Accordingly, as an important feature of the present invention, the absorptive device lo includes sleeves or protective pockets 30 which are attached/associated relative to the liquid pervious barrier member 14 in order to enable lifting and folding of the absorptive device 10 without contacting the liquid permeable absorptive member 12. The protective pockets or handles 30 preferably extend diagonally across at least some of the rounded corner areas 32 of the generally square-shaped absorbent device 10 shown in the drawings The protective pockets 32 are also stitched and joined to the absorbent device 10 by being stitched to the side binding member 16 as shown in FIGS. 2-3 of the drawings. Thus, the protective pockets 32 extend in overhanging relationship to the liquid impervious barrier member 14, allowing lifting and removal of the absorbent device 10 from a surface, such as a bed. This is best illustrated in FIG. 3 of the drawings where the phantom hands H illustrate the manner in which the protective pockets 30 are engaged to lift, fold and remove the absorptive device 10 from a supporting surface, without contacting the liquid permeable absorptive member 12. Since the liquid impervious barrier member 14 and side binding member 16 allow no liquid to permeate therethrough, safe and effective removal of the absorptive device 10 from a supporting surface may be easily accomplished by engaging adjacent handle flaps 30, as illustrated in FIG. 3, for removing the absorptive device 10 without engaging any of the contents of the liquid permeable absorptive 12.
In view of the above, it will be seen that the present invention discloses an absorptive device with pockets which achieve the objects of the invention and produces many other advantageous results as well.
As various changes could be made in the above construction without departing from the scope of the invention, it is intended that all matter contained in the above description or shown in the accompanying drawings shall be interpreted as illustrative and not in a limiting sense.
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|Citing Patent||Filing date||Publication date||Applicant||Title|
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|US20050217030 *||Apr 5, 2005||Oct 6, 2005||Donald Seigler||Mattress sheet and system incorporating the same|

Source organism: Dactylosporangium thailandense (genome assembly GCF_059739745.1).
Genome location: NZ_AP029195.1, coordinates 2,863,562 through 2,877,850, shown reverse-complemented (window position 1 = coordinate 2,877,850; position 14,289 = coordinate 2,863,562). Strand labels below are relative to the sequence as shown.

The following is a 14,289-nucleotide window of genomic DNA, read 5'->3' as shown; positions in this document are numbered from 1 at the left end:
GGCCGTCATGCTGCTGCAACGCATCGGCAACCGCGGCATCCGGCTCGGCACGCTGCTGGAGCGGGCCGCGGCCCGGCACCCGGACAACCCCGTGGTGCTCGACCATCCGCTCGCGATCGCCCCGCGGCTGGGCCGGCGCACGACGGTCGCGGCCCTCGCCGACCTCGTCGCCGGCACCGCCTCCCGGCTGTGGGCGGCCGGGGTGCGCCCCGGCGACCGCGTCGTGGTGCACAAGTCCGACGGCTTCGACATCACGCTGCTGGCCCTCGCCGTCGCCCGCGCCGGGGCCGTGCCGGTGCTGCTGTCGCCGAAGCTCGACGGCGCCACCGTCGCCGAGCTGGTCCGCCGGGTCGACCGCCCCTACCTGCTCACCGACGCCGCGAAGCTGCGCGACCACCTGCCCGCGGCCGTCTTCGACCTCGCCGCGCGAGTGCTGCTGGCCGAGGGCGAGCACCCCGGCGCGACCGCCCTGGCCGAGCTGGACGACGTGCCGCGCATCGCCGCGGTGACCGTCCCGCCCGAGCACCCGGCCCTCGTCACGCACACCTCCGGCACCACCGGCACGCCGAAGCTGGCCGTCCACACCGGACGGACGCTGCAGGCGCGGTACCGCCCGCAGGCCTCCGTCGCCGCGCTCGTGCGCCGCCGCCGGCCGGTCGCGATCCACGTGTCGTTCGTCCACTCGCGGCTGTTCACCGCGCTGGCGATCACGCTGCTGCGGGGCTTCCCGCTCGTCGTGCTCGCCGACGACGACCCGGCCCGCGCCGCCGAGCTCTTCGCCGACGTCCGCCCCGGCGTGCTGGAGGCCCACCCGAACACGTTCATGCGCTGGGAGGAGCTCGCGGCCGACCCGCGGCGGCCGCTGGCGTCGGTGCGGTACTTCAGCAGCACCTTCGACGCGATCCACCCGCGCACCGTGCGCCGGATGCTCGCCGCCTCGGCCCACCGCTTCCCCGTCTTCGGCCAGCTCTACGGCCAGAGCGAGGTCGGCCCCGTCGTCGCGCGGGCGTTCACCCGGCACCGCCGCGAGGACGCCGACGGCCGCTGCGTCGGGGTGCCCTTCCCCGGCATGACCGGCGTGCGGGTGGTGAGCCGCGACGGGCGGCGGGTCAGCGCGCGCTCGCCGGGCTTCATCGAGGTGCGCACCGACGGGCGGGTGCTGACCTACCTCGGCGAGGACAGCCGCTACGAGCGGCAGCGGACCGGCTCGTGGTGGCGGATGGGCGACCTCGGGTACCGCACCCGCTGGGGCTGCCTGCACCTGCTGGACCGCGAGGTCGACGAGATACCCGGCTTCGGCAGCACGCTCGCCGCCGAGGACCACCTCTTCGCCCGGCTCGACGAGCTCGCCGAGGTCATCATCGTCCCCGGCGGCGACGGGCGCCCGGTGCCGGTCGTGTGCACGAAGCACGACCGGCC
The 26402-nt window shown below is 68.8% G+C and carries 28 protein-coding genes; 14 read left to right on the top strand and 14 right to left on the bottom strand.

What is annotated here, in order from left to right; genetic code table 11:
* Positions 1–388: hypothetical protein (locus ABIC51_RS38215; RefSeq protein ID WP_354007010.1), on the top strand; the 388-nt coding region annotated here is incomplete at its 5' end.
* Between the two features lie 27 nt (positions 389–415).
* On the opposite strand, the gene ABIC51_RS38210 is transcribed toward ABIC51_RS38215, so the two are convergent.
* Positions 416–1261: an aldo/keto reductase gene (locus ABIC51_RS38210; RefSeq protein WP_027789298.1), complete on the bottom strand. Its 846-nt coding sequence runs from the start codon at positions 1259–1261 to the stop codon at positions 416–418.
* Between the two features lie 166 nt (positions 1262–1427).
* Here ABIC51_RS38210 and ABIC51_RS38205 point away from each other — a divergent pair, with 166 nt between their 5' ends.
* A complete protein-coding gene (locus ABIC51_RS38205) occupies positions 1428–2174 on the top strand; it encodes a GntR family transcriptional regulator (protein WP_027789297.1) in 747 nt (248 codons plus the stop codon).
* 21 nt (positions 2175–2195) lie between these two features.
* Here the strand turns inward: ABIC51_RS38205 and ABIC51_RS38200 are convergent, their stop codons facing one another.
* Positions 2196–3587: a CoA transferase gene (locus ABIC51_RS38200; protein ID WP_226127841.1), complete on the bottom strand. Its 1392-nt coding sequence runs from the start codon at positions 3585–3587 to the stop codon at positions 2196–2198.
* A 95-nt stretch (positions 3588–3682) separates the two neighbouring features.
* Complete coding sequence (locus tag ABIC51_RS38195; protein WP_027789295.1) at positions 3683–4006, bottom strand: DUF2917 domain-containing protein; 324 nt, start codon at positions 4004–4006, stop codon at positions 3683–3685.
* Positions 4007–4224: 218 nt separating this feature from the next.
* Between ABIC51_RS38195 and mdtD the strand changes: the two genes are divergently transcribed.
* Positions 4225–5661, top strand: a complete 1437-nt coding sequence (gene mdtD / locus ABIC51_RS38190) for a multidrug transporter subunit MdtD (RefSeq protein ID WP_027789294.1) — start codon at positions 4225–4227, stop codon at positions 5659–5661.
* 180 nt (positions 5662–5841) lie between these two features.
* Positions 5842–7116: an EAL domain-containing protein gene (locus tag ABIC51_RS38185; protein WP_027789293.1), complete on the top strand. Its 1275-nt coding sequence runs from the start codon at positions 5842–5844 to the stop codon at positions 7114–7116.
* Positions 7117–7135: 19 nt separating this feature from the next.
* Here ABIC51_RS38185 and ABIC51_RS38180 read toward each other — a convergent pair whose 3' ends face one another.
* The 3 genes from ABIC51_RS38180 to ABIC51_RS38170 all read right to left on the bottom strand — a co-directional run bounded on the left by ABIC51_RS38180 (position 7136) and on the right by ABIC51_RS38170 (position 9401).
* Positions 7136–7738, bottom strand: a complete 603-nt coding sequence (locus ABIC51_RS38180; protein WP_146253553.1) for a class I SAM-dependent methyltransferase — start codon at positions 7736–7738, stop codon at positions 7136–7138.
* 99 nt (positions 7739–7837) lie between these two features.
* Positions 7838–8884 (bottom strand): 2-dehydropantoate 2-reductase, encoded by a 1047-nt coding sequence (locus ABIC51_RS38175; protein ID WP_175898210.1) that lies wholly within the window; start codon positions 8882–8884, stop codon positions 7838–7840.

|US20060189955 *||Feb 18, 2005||Aug 24, 2006||Mark Miskie||Invertible multi-layer moisture management fabric pad|
|US20070000446 *||Jul 1, 2005||Jan 4, 2007||Dunn Steven B||System for handling and disposing of pet waste|
|US20150074906 *||Sep 17, 2014||Mar 19, 2015||Hiatt's Chair Saver, Inc.||Incontinence Bed Cover|
|USD661845 *||Sep 2, 2009||Jun 12, 2012||DMJ Group, Inc.||Pet towel|
|WO2000023026A2 *||Oct 13, 1999||Apr 27, 2000||Ergodyne Corp||Patient transfer and repositioning system|
|U.S. Classification||428/192, 604/380, 428/121, 5/484, 428/913|
|International Classification||A61F5/48, B32B7/08|
|Cooperative Classification||Y10T428/24777, Y10T428/2419, Y10S428/913, A61F5/485, B32B7/08|
|European Classification||A61F5/48B, B32B7/08|
|Jul 18, 1988||AS||Assignment|
Owner name: MEDTEX PRODUCTS, INC.,MISSOURI
Free format text: ASSIGNMENT OF ASSIGNORS INTEREST;ASSIGNOR:FOXMAN, CHARLES;REEL/FRAME:004913/0526
Effective date: 19880712
|May 23, 1989||AS||Assignment|
Owner name: MEDPAT, INC., A MO CORP., MISSOURI
Free format text: ASSIGNMENT OF ASSIGNORS INTEREST.;ASSIGNOR:MIDTEX PRODUCTS, INC.;REEL/FRAME:005073/0091
Effective date: 19890515
|Apr 21, 1992||AS||Assignment|
Owner name: NATIONAL BANK OF COMMERCE OF BIRMINGHAM, ALABAMA
Free format text: SECURITY INTEREST;ASSIGNOR:FRANK, DONALD J.;REEL/FRAME:006090/0711
Effective date: 19920331
|May 18, 1992||AS||Assignment|
Owner name: FRANK, DONALD J., MISSOURI
Free format text: ASSIGNMENT OF ASSIGNORS INTEREST.;ASSIGNOR:MEDPAT, INC.;REEL/FRAME:006115/0364
Effective date: 19920326
|Feb 8, 1994||REMI||Maintenance fee reminder mailed|
|Jul 3, 1994||LAPS||Lapse for failure to pay maintenance fees|
|Sep 13, 1994||FP||Expired due to failure to pay maintenance fee|
Effective date: 19940706
|Jul 21, 1997||AS||Assignment|
Owner name: FIRSTAR BANK MILWAUKEE, N.A., WISCONSIN
Free format text: SECURITY INTEREST;ASSIGNOR:FRANK, DONALD J.;REEL/FRAME:008613/0368
Effective date: 19970331
|Jun 7, 1999||AS||Assignment|
Owner name: AMERICAN NATIONAL BANK AND TRUST COMPANY OF CHICAG
Free format text: SECURITY INTEREST;ASSIGNOR:FRANK, DONALD J.;REEL/FRAME:009996/0301
Effective date: 19990507
Owner name: FRANK, DONALD J., MISSOURI
Free format text: RELEASE BY SECURED PARTY;ASSIGNOR:FIRSTAR BANK MILWAUKEE, N.A.;REEL/FRAME:010113/0939
Effective date: 19990525
Owner name: FRANK, DONALD J., MISSOURI
Free format text: RELEASE BY SECURED PARTY;ASSIGNOR:FIRSTAR BANK MILWAUKEE, N.A.;REEL/FRAME:010164/0113
Effective date: 19990525